Warning: this is certainly a depressing post.
The NSA/PRISM/big brother scandal of late didn’t surprise nor shock me. The discovery that “the NSA probably silently circumvents/broke all our crypto and hid backdoors everywhere” is not really a discovery to geeks who have given the whole system a bit of thought — spies are spying on us, and they’re not telling us that our GPG keys or disk encryption are not sufficient to guard against them? No sh**, Sherlock!
What kept me relatively optimistic about the whole thing is that running a fully open-source software stack on your computer gives you long-term protection, in theory. Sure, it probably has backdoors planted by the NSA right now (you may now begin the witch hunt), but the increased awareness and outrage from recent events means (hopefully) that we’ll weed out those vulnerabilities with more audits, ruthless efficiency and an almost fanatical devotion to security.
But then, on the privacy side of things in general, some much more worrying thoughts have started resurfacing in my mind.
For starters, let’s just take the case of WiFi networks. Until today, it somehow did not truly occur to me that no matter how security-conscious I am, no matter how “safe” my encryption is considered to be or how clever my wifi passphrase is, it doesn’t matter at all: as soon as a friend or family member logged into my wireless network once, it’s game over: Google (or Apple, or whoever) knows your passphrase, which allows circumventing the entire system.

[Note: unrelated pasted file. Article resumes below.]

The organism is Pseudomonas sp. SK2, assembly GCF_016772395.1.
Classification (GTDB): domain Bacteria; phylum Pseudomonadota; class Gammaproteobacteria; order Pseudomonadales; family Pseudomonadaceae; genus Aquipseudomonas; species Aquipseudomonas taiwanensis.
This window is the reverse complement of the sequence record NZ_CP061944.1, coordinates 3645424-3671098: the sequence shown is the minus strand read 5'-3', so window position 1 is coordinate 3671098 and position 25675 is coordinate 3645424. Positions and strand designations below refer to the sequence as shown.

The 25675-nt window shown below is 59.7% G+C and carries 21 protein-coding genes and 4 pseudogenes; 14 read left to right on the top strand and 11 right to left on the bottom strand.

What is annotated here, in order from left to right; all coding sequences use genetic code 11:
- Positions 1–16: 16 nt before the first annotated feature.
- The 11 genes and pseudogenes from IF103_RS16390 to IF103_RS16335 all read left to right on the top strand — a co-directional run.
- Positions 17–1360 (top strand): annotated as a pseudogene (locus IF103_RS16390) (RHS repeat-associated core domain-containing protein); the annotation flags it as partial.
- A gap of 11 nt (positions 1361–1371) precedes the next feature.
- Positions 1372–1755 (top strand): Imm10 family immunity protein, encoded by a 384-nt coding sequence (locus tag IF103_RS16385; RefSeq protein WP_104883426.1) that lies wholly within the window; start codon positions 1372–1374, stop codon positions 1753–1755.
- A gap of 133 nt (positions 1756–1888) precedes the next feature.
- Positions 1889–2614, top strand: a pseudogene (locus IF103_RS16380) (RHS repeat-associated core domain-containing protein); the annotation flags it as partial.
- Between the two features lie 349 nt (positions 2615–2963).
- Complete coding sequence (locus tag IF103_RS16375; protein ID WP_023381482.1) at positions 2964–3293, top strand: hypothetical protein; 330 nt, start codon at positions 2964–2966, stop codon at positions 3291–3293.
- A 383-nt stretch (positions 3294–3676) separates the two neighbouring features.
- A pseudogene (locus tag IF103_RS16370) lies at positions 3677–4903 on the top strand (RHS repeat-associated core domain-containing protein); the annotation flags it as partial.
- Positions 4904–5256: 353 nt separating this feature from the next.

I say that I’m surprised this realization had not occurred to my mind until now, because this is just the logical extension of what I’ve been thinking for years about everything else, about GMail, social networks and addressbooks. Network effects means that you do not have any “opt out”, only the illusion of it. Even if you boycott them and avoid giving out any information, your friends and family (you know, normal people) will happily enter this information into the system. Didn’t fill in your birthdate, phone number or door passcode number in your profile? It doesn’t matter: somebody else added that info right next to your name and email address in their own addressbook which, unless they are as paranoid as you, is stored (or synchronized) online.
Even if we go full-tinfoil and use only privacy-intensive, security-audited, local-storage-only open-source software, we are still compromised… because humans are socially interconnected and technology has become integral to the world as we know it. I don’t know where to go from there, so maybe there’s a huge flaw in my analysis that I’d love to hear about.
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